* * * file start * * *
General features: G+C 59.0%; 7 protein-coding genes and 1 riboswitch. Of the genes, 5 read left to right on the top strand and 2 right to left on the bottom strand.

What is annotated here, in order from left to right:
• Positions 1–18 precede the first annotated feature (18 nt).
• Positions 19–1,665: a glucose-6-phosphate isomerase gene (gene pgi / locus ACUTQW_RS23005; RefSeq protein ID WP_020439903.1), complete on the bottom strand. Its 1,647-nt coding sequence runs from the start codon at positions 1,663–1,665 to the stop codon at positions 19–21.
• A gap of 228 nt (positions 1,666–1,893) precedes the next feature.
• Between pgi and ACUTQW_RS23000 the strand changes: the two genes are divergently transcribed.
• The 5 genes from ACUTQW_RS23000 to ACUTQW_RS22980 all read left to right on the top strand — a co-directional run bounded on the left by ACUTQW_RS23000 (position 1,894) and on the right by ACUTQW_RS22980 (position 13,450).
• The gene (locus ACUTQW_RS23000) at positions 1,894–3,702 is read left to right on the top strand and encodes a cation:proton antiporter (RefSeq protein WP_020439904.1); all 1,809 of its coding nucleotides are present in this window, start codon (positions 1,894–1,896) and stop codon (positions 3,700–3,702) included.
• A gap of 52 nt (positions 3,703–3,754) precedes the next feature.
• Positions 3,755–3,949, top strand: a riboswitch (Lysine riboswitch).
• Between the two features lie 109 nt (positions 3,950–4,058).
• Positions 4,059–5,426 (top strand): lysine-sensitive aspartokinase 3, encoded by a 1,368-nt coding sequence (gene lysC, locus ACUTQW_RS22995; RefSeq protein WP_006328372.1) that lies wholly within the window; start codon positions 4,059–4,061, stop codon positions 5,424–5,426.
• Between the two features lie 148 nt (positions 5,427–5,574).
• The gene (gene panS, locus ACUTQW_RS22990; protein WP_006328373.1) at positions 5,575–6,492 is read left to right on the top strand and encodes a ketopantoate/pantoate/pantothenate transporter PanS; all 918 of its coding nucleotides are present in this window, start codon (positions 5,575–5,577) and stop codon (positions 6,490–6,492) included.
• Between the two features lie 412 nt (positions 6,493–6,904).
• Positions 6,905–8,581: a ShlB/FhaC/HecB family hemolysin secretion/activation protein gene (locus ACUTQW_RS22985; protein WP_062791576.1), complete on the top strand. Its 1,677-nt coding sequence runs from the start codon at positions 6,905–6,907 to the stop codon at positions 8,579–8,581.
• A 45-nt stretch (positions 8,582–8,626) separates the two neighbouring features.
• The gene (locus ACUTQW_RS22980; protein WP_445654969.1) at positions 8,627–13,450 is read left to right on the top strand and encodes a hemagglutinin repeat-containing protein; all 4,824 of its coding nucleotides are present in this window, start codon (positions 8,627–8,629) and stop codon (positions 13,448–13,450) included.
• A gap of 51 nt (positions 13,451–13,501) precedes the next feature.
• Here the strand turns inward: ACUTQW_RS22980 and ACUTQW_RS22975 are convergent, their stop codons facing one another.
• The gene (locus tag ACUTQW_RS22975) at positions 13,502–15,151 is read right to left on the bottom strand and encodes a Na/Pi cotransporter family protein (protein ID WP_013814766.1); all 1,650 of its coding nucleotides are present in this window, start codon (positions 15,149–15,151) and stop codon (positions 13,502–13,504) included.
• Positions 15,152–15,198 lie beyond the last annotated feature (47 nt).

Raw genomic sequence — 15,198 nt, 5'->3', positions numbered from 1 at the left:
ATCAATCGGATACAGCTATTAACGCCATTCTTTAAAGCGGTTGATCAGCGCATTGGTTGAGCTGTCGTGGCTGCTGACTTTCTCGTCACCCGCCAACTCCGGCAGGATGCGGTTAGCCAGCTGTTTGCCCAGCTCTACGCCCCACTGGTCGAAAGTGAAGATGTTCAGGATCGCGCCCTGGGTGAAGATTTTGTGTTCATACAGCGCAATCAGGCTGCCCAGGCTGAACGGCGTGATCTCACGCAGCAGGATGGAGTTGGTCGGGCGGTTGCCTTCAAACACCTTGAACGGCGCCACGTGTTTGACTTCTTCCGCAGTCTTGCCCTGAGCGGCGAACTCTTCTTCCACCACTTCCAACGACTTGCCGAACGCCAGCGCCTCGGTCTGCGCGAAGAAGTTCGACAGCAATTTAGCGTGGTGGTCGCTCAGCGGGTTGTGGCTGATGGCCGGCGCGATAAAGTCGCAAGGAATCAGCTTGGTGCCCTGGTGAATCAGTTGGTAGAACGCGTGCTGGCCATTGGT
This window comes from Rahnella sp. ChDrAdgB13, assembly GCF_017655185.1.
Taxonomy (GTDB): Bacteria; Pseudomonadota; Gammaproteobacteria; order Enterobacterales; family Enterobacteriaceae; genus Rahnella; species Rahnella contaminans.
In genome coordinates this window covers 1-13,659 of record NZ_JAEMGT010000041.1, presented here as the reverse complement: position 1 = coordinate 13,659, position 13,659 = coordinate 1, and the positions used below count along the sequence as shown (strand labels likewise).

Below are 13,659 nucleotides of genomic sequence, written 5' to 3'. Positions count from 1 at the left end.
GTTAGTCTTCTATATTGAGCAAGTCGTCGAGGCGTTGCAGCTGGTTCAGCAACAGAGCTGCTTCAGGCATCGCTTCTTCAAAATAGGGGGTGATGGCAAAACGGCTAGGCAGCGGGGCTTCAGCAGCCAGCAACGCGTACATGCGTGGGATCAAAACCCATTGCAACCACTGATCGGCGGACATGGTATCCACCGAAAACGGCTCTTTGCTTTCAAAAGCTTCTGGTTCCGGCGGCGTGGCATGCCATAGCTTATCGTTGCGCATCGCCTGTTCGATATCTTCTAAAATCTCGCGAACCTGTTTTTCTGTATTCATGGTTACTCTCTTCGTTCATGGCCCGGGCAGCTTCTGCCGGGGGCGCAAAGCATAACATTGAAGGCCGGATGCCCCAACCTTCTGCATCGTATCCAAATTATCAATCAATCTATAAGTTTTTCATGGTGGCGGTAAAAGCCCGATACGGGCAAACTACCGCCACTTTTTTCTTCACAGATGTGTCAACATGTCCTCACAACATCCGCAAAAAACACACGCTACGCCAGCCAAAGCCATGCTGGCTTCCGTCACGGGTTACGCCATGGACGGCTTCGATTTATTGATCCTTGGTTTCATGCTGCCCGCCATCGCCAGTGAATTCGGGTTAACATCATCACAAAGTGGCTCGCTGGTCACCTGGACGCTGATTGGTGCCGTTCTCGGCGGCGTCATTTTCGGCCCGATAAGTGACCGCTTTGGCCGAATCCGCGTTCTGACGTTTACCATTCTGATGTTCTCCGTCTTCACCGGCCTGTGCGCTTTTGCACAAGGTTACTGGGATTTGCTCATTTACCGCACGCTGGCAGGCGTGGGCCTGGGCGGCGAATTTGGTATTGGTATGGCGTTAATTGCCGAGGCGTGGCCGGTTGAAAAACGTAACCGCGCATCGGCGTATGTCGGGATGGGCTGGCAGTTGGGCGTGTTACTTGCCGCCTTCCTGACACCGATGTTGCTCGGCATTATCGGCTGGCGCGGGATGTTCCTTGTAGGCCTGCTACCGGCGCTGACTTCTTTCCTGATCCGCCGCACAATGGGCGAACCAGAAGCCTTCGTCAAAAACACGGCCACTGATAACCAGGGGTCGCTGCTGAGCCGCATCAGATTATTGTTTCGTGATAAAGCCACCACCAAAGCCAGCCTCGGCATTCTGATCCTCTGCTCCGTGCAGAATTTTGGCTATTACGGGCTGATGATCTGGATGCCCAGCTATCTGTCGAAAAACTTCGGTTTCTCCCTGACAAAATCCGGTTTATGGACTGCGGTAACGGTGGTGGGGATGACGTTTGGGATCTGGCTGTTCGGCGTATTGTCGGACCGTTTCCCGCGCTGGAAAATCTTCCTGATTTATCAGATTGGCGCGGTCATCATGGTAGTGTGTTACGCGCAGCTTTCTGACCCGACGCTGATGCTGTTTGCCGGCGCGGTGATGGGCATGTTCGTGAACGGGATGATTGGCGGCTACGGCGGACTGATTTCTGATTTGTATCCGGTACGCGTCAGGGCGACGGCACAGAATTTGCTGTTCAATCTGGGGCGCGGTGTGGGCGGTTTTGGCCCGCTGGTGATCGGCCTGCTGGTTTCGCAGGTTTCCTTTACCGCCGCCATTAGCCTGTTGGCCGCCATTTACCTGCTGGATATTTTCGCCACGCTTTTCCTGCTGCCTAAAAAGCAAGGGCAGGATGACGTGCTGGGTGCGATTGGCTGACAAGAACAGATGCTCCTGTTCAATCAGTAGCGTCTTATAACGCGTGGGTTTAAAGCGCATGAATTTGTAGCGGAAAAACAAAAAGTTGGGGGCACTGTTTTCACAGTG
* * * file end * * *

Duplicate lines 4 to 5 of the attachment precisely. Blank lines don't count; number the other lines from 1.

• Positions 19–1,665: a glucose-6-phosphate isomerase gene (gene pgi / locus ACUTQW_RS23005; RefSeq protein ID WP_020439903.1), complete on the bottom strand. Its 1,647-nt coding sequence runs from the start codon at positions 1,663–1,665 to the stop codon at positions 19–21.
• A gap of 228 nt (positions 1,666–1,893) precedes the next feature.